For the purposes of this article, let’s just forget that Luol Deng played in Cleveland last season. Once he was traded to the Cavaliers in January in exchange for Andrew Bynum and draft picks, he was a shell of himself and never settled in Cleveland. So I’m just going to forget I ever saw Luol in wine and gold and focus on what he was able to do when he was an All-Star in Chicago.
Okay, maybe not completely forget about it, but you get the drift. In fact, a fun comparison is to look at Deng’s numbers from his time in Chicago and in Cleveland last season and see just how stark the difference is.
The first row is his combined numbers and as you can see there is a big gulf between what he did in Chicago and Cleveland. Now, he chose to be in Miami, essentially taking the place of LeBron James in the starting lineup, so there’s no reason for miserable Luol to show up. Sure, from a fantasy perspective, he’s going to playing for a slow-paced offense, but that’s exactly what things were like in Chicago, so it shouldn’t make too much difference. Sure, Tom Thibodeau played him until he could go no more, leading the league in minutes twice in the past three years, even playing through a potentially life-threatening illness at one stage in the playoffs before he needed to be hospitalized and administered a lumbar puncture. But, when James was in Miami, he played a ton of minutes and it’s not like Miami is flush with depth and his new coach Erik Spoelstra will have no hesitation in throwing out there for extended run.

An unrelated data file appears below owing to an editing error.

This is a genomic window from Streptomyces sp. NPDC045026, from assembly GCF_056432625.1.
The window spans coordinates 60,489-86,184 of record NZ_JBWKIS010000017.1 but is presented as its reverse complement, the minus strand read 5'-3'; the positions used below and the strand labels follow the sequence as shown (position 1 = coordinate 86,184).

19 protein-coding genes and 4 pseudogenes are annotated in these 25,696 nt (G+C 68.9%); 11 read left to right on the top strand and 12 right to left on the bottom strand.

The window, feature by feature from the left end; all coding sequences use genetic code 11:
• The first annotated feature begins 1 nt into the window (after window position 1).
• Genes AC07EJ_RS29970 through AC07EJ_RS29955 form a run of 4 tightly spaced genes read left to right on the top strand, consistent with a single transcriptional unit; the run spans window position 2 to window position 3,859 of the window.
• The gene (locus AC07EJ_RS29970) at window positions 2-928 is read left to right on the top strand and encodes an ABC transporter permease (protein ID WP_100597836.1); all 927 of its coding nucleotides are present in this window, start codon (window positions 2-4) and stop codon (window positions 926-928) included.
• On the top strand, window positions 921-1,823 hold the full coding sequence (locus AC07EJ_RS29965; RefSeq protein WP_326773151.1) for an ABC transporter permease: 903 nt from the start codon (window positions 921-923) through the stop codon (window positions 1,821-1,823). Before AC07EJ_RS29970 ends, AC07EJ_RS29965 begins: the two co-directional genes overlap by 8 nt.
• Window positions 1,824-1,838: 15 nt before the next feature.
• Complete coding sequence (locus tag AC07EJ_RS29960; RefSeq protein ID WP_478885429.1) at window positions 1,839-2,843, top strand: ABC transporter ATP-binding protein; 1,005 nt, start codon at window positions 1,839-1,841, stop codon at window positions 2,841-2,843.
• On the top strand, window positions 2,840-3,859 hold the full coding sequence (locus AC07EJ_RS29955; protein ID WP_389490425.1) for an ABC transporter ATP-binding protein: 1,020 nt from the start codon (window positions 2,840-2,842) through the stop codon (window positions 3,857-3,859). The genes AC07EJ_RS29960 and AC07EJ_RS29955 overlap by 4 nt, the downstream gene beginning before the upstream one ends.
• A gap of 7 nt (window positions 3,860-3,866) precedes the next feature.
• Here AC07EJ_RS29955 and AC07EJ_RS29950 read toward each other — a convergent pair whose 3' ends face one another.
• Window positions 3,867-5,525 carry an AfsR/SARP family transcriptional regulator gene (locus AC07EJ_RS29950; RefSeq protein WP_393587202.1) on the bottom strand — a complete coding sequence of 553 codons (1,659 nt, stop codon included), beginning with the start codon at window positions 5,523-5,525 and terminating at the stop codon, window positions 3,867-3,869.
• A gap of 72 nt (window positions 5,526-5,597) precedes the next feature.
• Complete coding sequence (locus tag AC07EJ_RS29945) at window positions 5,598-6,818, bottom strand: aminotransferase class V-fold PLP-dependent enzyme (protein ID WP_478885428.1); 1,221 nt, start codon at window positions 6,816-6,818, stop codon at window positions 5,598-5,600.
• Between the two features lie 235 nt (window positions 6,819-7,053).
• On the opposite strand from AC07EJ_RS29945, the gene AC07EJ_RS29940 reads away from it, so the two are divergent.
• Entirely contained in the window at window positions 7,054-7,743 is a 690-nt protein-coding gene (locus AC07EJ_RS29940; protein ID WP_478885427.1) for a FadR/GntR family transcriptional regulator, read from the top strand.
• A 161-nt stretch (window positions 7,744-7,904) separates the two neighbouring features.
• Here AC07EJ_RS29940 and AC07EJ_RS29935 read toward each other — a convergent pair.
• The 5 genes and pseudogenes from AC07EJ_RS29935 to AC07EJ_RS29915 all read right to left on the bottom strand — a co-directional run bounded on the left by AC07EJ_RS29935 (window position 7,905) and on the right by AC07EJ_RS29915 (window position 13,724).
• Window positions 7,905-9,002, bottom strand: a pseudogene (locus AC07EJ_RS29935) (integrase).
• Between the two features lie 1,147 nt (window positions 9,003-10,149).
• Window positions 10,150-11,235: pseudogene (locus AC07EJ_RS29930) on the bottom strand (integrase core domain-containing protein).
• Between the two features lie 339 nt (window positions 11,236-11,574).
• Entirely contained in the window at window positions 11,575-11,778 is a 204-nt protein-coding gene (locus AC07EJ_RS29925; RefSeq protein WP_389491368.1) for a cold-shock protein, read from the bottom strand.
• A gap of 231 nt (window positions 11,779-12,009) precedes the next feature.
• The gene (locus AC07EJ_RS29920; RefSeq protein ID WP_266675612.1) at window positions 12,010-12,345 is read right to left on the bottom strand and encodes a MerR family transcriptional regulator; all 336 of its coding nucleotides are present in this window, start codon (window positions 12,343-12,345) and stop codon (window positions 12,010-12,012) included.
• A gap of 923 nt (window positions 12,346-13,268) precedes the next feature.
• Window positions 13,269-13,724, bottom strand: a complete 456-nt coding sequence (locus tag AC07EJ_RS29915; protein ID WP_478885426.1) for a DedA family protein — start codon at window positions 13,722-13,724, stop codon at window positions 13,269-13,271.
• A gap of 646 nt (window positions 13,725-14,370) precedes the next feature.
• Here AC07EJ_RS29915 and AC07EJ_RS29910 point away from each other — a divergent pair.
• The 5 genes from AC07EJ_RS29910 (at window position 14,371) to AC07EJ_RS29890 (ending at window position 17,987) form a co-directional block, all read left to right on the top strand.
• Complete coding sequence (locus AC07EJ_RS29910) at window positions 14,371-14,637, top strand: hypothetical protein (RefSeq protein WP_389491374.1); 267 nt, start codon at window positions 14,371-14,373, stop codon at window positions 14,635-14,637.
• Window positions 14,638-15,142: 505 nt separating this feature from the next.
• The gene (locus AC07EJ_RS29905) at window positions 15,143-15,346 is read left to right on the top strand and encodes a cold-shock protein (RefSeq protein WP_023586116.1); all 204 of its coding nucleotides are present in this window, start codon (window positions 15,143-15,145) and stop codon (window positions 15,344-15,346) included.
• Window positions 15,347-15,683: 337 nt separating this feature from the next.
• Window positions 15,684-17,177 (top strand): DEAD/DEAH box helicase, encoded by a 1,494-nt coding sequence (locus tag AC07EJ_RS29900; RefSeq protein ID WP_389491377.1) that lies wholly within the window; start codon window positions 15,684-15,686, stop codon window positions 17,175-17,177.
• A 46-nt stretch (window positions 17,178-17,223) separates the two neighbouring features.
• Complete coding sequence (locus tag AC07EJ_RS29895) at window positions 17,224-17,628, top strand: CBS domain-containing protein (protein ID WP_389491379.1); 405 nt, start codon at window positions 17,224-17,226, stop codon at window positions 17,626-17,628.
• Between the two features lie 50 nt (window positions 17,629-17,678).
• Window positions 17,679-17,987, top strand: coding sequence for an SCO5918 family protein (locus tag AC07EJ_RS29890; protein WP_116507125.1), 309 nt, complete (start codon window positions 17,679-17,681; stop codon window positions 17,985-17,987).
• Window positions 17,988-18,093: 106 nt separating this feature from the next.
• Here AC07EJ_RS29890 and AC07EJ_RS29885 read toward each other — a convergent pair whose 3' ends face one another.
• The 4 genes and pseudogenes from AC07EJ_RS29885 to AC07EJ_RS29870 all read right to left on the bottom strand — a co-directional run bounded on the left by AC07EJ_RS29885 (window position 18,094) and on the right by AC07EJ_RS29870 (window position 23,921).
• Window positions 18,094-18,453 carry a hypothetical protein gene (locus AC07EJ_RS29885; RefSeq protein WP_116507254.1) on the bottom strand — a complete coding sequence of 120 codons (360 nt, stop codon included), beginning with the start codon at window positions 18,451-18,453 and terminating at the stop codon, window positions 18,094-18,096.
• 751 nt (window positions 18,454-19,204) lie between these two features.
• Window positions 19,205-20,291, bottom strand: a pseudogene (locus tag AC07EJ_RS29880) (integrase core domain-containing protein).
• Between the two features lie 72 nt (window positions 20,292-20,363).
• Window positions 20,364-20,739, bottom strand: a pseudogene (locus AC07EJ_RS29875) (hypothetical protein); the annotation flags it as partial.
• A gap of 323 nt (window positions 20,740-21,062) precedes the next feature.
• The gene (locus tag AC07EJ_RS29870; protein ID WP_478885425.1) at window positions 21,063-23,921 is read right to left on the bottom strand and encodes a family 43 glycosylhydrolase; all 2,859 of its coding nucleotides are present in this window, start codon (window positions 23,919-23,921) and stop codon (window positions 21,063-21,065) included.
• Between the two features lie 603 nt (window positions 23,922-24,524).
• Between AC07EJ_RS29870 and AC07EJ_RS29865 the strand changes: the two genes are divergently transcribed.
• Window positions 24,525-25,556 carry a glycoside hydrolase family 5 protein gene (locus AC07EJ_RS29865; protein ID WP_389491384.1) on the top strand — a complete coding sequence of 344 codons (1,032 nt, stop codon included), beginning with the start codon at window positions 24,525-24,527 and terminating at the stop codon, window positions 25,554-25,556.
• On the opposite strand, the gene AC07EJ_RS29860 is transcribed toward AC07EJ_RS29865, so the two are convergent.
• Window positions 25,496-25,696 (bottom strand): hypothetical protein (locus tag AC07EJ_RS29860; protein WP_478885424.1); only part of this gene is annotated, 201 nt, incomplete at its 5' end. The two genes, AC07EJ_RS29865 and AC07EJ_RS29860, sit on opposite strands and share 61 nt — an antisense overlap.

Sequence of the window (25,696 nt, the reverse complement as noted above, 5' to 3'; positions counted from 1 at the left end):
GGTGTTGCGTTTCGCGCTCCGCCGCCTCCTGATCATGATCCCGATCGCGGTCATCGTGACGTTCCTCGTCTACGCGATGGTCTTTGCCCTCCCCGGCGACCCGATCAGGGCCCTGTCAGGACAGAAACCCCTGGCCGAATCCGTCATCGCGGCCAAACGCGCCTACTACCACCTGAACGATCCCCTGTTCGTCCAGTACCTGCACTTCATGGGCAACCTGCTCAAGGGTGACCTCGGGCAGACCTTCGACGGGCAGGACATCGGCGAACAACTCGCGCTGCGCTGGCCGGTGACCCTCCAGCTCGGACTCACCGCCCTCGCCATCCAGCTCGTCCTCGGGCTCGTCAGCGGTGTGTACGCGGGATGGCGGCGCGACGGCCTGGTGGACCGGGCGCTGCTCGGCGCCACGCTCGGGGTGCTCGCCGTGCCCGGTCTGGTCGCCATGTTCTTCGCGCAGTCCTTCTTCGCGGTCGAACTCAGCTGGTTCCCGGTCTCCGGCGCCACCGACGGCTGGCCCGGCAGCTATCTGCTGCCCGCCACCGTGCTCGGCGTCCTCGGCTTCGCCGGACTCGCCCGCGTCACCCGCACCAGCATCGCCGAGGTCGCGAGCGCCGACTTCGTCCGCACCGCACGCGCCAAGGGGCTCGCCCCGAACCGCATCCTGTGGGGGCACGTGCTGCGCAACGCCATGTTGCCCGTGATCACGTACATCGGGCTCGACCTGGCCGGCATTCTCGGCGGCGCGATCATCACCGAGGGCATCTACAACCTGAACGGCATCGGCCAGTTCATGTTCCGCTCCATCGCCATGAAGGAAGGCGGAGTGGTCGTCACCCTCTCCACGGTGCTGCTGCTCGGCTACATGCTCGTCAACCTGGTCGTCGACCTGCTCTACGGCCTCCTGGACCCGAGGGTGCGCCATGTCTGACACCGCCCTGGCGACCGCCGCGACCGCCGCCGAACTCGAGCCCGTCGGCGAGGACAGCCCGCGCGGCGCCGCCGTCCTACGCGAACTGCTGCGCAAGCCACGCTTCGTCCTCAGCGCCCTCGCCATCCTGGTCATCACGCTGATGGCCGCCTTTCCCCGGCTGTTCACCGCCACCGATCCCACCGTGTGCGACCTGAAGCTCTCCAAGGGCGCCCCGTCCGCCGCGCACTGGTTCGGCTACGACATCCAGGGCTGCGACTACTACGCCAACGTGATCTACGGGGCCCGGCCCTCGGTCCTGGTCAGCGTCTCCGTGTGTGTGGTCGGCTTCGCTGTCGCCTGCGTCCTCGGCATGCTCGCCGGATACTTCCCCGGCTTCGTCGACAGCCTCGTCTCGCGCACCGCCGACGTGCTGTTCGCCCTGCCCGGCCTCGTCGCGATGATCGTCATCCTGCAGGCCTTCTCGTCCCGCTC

As much as I like Deng’s move to Miami and think it will go a long way to keeping them competitive and in the mix for a top four seed, I’ve never like Deng as a fantasy option. His very poor field goal percentage is a killer for a small forward and he doesn’t excel in any one area. For next season, I’ll be leaving him alone, unless people think the version of Deng we saw in Cleveland is the future we’ll be seeing in Miami. If that’s the consensus, I’ll be happy to jump on Deng in the tenth or eleventh round, but anywhere before that is folly. Here’s how I think Deng’s numbers will look next season. Remember, he’ll have Chris Bosh as the number one and Dwyane Wade as the second option, but Wade will probably miss a decent chunk of games again, elevating Deng to second banana on a semi regular basis.
If Deng could somehow hit 46 or 47 percent of his shots and get 1.5 triples a game, his value will skyrocket, easily within the top 50. History tells us that this won’t happen though. It’ll be weird seeing Deng in Miami, but it won’t be weird to see him on everyone else’s fantasy team but mine.